In 2006, a Freeburg High School teacher strangled 17-year-old Ashley Reeves of Millstadt and left her for dead, partially buried in a Belleville park. More than a day later, investigators found her nearly lifeless body.
The story was covered extensively in the Post-Dispatch and made national headlines. Now it gets the Lifetime treatment with a TV movie, “Left for Dead: The Ashley Reeves Story.”
“I watched as many videos as I could and would take little videos and clips of my voice and send them to (the director) to be consistent and accurate,” says Anwen O’Driscoll, who plays Ashley. She worked with an occupational therapist, a vocal coach and a physical therapist to prepare for the role.
Considered a story of resilience, the movie tracks Reeves through physical rehabilitation, memory loss and, ultimately, a quest for justice. Her attacker, Samson Shelton, pleaded guilty to attempted murder and is serving a 20-year prison sentence. He is not eligible for parole until 2024.
For director Gloria Ui Young Kim, the headline-grabbing story needed to be told so that viewers would understand Ashley’s determination and ability to overcome obstacles.
“Given the time we’re living in, it’s really, really, really important that women’s stories are in the forefront,” she says. “Her actual story of survival was the story rather than the mystery.”
The “whodunit” didn’t take long to solve. “The person who attacked her was the one who led police to her body,” Kim says.
Because the perpetrator tried to twist the story, friends questioned Reeves’ take on the situation.
“One of the things that drew me (to the story) was I could connect with the feeling of not being believed by people,” O’Driscoll says. “That was one of her huge struggles — not being heard and not being supported by a lot of people who were close to her.”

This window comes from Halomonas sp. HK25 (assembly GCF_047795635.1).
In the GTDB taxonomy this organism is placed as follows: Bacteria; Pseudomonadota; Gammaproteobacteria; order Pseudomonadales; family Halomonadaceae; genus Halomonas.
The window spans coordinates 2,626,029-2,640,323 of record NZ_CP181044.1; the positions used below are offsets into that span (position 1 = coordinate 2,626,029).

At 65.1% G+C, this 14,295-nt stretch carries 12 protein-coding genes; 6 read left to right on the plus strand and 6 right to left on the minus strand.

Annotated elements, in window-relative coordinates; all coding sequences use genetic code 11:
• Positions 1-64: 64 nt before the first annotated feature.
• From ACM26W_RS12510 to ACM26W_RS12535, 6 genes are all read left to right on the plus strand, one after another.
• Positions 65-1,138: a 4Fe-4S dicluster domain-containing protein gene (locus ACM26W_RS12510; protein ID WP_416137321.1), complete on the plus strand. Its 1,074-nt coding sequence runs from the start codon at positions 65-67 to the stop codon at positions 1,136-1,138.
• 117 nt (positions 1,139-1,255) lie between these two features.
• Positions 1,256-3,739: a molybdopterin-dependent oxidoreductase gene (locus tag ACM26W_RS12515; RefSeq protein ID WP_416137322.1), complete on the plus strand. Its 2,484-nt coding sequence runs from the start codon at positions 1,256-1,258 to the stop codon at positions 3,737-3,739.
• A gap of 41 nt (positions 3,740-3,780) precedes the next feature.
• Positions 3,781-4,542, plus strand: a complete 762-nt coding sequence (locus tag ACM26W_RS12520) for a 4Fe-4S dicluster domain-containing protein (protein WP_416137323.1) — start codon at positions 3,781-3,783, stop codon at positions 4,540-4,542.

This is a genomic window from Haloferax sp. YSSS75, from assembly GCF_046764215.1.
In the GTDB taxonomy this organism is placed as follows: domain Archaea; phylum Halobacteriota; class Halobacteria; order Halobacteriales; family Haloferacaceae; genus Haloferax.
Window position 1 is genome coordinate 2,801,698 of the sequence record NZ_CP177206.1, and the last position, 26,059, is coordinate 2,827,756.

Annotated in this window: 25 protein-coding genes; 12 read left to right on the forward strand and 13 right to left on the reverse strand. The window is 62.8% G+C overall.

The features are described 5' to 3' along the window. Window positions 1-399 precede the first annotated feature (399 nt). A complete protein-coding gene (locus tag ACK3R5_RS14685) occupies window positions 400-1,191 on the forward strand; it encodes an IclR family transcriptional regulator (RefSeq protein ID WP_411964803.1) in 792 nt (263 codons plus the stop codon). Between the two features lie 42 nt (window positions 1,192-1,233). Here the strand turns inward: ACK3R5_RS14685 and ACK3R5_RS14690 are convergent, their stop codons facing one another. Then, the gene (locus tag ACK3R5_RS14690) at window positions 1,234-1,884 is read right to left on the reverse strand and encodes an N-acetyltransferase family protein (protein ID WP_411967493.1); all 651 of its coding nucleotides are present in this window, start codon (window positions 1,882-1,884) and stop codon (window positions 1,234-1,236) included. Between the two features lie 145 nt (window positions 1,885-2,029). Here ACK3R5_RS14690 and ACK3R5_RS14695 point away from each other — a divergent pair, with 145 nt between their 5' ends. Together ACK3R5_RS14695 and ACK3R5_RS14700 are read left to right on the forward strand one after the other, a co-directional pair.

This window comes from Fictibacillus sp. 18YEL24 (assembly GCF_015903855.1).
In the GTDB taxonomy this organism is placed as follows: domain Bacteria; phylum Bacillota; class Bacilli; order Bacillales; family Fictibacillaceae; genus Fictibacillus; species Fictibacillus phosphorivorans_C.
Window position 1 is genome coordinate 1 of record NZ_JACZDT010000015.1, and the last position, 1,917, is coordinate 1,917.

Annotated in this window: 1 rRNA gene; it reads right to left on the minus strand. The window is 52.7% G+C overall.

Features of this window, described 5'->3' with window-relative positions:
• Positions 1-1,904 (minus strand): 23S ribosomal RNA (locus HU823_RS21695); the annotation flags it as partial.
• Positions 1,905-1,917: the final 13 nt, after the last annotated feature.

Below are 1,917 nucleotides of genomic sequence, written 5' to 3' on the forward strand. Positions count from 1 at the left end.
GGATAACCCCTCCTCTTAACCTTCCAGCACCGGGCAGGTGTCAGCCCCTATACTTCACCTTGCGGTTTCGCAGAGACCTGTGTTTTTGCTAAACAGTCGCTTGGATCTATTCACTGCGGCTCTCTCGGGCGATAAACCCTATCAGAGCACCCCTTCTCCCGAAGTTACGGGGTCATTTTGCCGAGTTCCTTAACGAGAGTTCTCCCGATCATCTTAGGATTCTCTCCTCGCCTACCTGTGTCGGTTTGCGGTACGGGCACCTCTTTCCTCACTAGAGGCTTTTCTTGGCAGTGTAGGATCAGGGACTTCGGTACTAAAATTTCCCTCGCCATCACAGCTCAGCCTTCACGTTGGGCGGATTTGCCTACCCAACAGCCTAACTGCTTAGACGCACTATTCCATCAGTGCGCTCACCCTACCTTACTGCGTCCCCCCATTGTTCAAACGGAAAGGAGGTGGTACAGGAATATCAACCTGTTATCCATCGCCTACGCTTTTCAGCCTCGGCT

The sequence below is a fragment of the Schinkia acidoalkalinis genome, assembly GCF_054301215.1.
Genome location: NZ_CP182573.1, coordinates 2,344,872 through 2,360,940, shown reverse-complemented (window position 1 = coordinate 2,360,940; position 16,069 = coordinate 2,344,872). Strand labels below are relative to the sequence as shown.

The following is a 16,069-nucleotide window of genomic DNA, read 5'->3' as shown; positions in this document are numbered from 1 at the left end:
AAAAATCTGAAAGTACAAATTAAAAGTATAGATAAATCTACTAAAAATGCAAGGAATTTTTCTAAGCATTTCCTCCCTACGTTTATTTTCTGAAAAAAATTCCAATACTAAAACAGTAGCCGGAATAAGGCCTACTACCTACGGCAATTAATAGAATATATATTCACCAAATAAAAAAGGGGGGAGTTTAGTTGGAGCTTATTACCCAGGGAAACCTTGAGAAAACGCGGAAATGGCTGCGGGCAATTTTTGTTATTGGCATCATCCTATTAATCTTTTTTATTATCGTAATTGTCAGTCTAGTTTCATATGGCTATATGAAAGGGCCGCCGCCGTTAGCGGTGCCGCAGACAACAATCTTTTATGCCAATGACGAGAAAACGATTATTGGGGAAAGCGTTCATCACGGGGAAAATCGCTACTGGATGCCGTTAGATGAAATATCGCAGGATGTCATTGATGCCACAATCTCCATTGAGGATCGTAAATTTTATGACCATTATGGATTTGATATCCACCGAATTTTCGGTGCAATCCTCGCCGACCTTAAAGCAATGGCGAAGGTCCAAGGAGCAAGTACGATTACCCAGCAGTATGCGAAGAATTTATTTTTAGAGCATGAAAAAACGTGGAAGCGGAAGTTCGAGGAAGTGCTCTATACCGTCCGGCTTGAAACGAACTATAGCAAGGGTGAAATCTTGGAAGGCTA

One who did stand by her was her mother, Michelle Reeves, played in the film by Jennie Garth of “Beverly Hills 90210.”
“Real-life experience,” Garth says, helped her understand that loyalty. “Being the mother of three young girls, this movie really tapped into a lot of very deep, true emotions for me.”
While O’Driscoll reached out to the real Reeves, she didn’t want to dredge up painful memories.
“I wouldn’t want to come at her with this super heavy subject matter,” she says. “It’s her story, and I feel like maybe she’s done talking about that and done having people come at her about it. I just did a lot of ‘self’ stuff and tried to connect with her bravery and her heart and make that the focal point.”
Having that freedom, O’Driscoll says, afforded her the ability to add a bit of herself in the story.
O’Driscoll says she has felt frustration when others didn’t believe her, “which is unfortunate, and it happens all the time. Playing that truth of her really inspired me as a person and encouraged me to be braver.”
To help the cast through some of the more harrowing moments, Garth brought her dog to the set for emotional support. “Everybody was spread so thin emotionally, we all just sort of took turns clutching onto him,” she says.
While “Left for Dead” twists and turns (just as the real story did), it does have a happy ending. Reeves was hospitalized for three months and eventually regained the ability to walk, speak, write, eat and drink. She graduated with her class in 2007 from Columbia High School.
What “Left for Dead: The Ashley Reeves Story” • When 7 p.m. June 12 • Where Lifetime • More info mylifetime.com